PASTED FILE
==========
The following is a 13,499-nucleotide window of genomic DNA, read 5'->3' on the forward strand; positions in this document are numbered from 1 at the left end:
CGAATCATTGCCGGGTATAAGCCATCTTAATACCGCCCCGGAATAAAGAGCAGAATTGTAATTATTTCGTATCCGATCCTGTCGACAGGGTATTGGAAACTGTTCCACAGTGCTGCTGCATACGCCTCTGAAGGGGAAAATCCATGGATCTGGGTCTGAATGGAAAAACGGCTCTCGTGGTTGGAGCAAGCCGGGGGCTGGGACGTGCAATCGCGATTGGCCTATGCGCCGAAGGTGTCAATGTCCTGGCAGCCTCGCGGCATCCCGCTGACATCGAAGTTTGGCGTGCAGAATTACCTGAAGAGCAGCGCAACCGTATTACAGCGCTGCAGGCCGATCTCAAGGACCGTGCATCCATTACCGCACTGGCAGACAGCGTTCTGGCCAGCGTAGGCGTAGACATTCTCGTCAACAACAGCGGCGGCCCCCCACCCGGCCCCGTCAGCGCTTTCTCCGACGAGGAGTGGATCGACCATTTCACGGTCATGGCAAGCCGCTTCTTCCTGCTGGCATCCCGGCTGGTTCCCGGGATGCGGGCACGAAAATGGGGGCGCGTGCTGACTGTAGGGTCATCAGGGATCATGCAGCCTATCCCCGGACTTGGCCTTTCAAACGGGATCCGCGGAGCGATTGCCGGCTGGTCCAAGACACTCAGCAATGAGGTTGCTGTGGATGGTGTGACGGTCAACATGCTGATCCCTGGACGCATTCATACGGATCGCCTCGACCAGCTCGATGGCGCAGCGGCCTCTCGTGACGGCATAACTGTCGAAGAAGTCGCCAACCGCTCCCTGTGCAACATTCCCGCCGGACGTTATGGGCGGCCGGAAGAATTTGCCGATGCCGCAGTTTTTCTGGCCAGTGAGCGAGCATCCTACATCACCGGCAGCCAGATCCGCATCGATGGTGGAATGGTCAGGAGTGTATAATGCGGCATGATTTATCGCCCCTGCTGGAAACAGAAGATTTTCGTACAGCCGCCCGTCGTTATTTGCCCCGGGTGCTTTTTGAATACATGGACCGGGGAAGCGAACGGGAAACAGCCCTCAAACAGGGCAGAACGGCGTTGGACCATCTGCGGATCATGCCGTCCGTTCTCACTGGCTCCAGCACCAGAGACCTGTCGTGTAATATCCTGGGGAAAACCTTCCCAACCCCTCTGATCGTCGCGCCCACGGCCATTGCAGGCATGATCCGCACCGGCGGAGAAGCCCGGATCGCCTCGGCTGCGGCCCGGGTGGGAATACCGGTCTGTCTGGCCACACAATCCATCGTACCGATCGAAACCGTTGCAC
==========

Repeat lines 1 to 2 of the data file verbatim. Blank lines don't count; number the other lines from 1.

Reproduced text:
The following is a 13,499-nucleotide window of genomic DNA, read 5'->3' on the forward strand; positions in this document are numbered from 1 at the left end:
CGAATCATTGCCGGGTATAAGCCATCTTAATACCGCCCCGGAATAAAGAGCAGAATTGTAATTATTTCGTATCCGATCCTGTCGACAGGGTATTGGAAACTGTTCCACAGTGCTGCTGCATACGCCTCTGAAGGGGAAAATCCATGGATCTGGGTCTGAATGGAAAAACGGCTCTCGTGGTTGGAGCAAGCCGGGGGCTGGGACGTGCAATCGCGATTGGCCTATGCGCCGAAGGTGTCAATGTCCTGGCAGCCTCGCGGCATCCCGCTGACATCGAAGTTTGGCGTGCAGAATTACCTGAAGAGCAGCGCAACCGTATTACAGCGCTGCAGGCCGATCTCAAGGACCGTGCATCCATTACCGCACTGGCAGACAGCGTTCTGGCCAGCGTAGGCGTAGACATTCTCGTCAACAACAGCGGCGGCCCCCCACCCGGCCCCGTCAGCGCTTTCTCCGACGAGGAGTGGATCGACCATTTCACGGTCATGGCAAGCCGCTTCTTCCTGCTGGCATCCCGGCTGGTTCCCGGGATGCGGGCACGAAAATGGGGGCGCGTGCTGACTGTAGGGTCATCAGGGATCATGCAGCCTATCCCCGGACTTGGCCTTTCAAACGGGATCCGCGGAGCGATTGCCGGCTGGTCCAAGACACTCAGCAATGAGGTTGCTGTGGATGGTGTGACGGTCAACATGCTGATCCCTGGACGCATTCATACGGATCGCCTCGACCAGCTCGATGGCGCAGCGGCCTCTCGTGACGGCATAACTGTCGAAGAAGTCGCCAACCGCTCCCTGTGCAACATTCCCGCCGGACGTTATGGGCGGCCGGAAGAATTTGCCGATGCCGCAGTTTTTCTGGCCAGTGAGCGAGCATCCTACATCACCGGCAGCCAGATCCGCATCGATGGTGGAATGGTCAGGAGTGTATAATGCGGCATGATTTATCGCCCCTGCTGGAAACAGAAGATTTTCGTACAGCCGCCCGTCGTTATTTGCCCCGGGTGCTTTTTGAATACATGGACCGGGGAAGCGAACGGGAAACAGCCCTCAAACAGGGCAGAACGGCGTTGGACCATCTGCGGATCATGCCGTCCGTTCTCACTGGCTCCAGCACCAGAGACCTGTCGTGTAATATCCTGGGGAAAACCTTCCCAACCCCTCTGATCGTCGCGCCCACGGCCATTGCAGGCATGATCCGCACCGGCGGAGAAGCCCGGATCGCCTCGGCTGCGGCCCGGGTGGGAATACCGGTCTGTCTGGCCACACAATCCATCGTACCGATCGAAACCGTTGCAC